2.8. Western Blot
Cells were seeded into Petri dishes and were allowed to reach confluence before being treated with NaHS (1-10-100 μM) and/or AZD6244 1 μM and then underwent IR simulation protocol. At the end of the protocol, cells were scraped and lysed with RIPA buffer (Sigma-Aldrich), containing protease and phosphatase inhibitors (Complete protease inhibitor tablets and PhosStop, Roche). Whole cell lysates were separated by SDS-PAGE and wet-transferred on PVDF membranes, according to the manufacturer’s protocol (Bio-Rad). After transfer, membranes were blocked in 4% nonfat dried milk or 4% BSA (depending on the primary antibody), for 1 hour at room temperature. Membranes were washed once in TBST and incubated with antibodies against HSP90 (1 : 1,000), ERK1/2 (1 : 1,000), and phospho-p44/42 MAPK (Erk1/2) (Thr202/Tyr204) (1 : 1,000) overnight at 4°C. Membranes were washed with TBST three times for 10 min. Anti-rabbit secondary antibody incubation (1 : 5,000) lasted for 1 hour. After another 30 of washing with TBST 1x, chemiluminescence was detected using the ECL system (Bio-Rad) using a ChemiDoc Touch instrument (Bio-Rad).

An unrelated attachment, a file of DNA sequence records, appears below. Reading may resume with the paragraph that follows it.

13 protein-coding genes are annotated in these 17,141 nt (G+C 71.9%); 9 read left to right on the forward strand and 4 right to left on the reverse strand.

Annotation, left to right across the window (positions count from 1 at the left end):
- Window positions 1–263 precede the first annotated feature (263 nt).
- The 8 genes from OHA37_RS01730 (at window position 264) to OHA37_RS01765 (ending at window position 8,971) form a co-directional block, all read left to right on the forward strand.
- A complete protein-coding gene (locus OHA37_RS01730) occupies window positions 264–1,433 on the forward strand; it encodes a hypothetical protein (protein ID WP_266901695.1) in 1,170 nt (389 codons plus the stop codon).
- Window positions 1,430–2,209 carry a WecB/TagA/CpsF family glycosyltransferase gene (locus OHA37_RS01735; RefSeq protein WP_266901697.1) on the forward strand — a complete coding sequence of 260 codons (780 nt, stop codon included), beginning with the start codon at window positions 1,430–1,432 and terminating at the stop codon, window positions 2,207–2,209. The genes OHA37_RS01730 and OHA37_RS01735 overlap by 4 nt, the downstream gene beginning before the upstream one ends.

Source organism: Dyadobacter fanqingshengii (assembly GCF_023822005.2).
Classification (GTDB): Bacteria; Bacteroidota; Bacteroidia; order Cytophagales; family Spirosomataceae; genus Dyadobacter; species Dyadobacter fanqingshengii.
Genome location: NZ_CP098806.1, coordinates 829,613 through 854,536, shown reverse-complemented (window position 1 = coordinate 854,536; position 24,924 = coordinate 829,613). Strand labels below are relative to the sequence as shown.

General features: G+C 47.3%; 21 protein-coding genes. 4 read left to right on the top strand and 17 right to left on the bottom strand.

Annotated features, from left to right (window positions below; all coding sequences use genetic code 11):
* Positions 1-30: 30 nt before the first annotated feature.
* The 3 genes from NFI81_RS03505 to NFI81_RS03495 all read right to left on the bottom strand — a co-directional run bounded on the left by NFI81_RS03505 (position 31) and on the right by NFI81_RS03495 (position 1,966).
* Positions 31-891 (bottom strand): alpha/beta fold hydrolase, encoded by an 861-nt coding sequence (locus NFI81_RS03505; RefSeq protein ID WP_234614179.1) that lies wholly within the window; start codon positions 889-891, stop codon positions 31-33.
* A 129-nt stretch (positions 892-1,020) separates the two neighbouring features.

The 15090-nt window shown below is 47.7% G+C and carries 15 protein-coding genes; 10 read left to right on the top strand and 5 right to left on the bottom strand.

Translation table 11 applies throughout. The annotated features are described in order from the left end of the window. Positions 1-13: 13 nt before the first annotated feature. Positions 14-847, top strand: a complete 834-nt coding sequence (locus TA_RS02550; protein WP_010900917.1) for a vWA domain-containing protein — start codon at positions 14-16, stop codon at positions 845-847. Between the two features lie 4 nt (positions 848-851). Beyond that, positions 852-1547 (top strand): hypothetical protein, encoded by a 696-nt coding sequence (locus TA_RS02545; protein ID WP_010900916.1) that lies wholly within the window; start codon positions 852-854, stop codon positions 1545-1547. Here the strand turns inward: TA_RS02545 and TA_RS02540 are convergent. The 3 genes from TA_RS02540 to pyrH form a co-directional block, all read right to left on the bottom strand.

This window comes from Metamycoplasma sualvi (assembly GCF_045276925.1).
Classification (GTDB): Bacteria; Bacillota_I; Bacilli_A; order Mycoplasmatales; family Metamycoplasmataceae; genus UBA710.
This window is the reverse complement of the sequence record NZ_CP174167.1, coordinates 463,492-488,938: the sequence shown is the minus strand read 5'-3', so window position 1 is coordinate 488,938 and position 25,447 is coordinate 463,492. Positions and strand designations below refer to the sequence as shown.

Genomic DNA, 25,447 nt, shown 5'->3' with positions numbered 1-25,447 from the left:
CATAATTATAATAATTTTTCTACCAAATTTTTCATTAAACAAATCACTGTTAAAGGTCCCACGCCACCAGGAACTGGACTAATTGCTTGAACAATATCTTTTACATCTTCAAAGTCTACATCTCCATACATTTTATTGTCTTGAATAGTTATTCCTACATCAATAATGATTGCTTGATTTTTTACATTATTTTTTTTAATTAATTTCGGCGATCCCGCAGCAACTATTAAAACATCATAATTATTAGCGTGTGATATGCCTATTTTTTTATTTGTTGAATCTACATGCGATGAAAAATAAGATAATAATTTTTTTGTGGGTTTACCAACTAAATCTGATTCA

2.9. Image Analysis
2.9.1. Tubulogenesis Assay
During the analysis, we kept into consideration the following parameters: number of master segments, number of master junctions, total master segment length, and number of isolated segments. A well-constructed network should have more master elements (segments and junctions), thus creating a more physiological and functional structure. The images were analyzed with ImageJ’s Angiogenesis Analyzer plugin, and only the aforementioned parameters were kept into consideration. All images were converted to RGB format if needed.
2.9.2. Mitochondrial Staining
Multichannel images were split to separate the two channels. Then, the corrected total cell fluorescence (CTCF) was calculated for each cell in both channels as described in literature . For each cell, the ratio between mitochondrial depolarization and mass was calculated and normalized on the control condition.
2.9.3. Image Lab Quantification
Using Image Lab software, bands were detected automatically and then subtracting the background to obtain a better quantification. Density of bands was computed keeping into consideration the value of the integrated density adjusted by subtracting the background. All proteins were quantified by normalizing the density over the loading control (HSP90).
2.10. Statistical and Computer Analysis
Results are expressed as . Differences between groups were analyzed by one-way ANOVA or Kruskal-Wallis or Mann–Whitney -test. Significance was established at value < 0.05. All raw data were analyzed using Microsoft Excel and Prism 6. All experiments were repeated at least three times.
3.1. Biological Effects of NaHS Preconditioning
During acute myocardial infarction, endothelial cells can go towards death through apoptosis, necrosis, or autophagy [53–55]. To assess endothelial cell response after IR injury in terms of viability, an MTT assay was performed after 24 hours from the injury.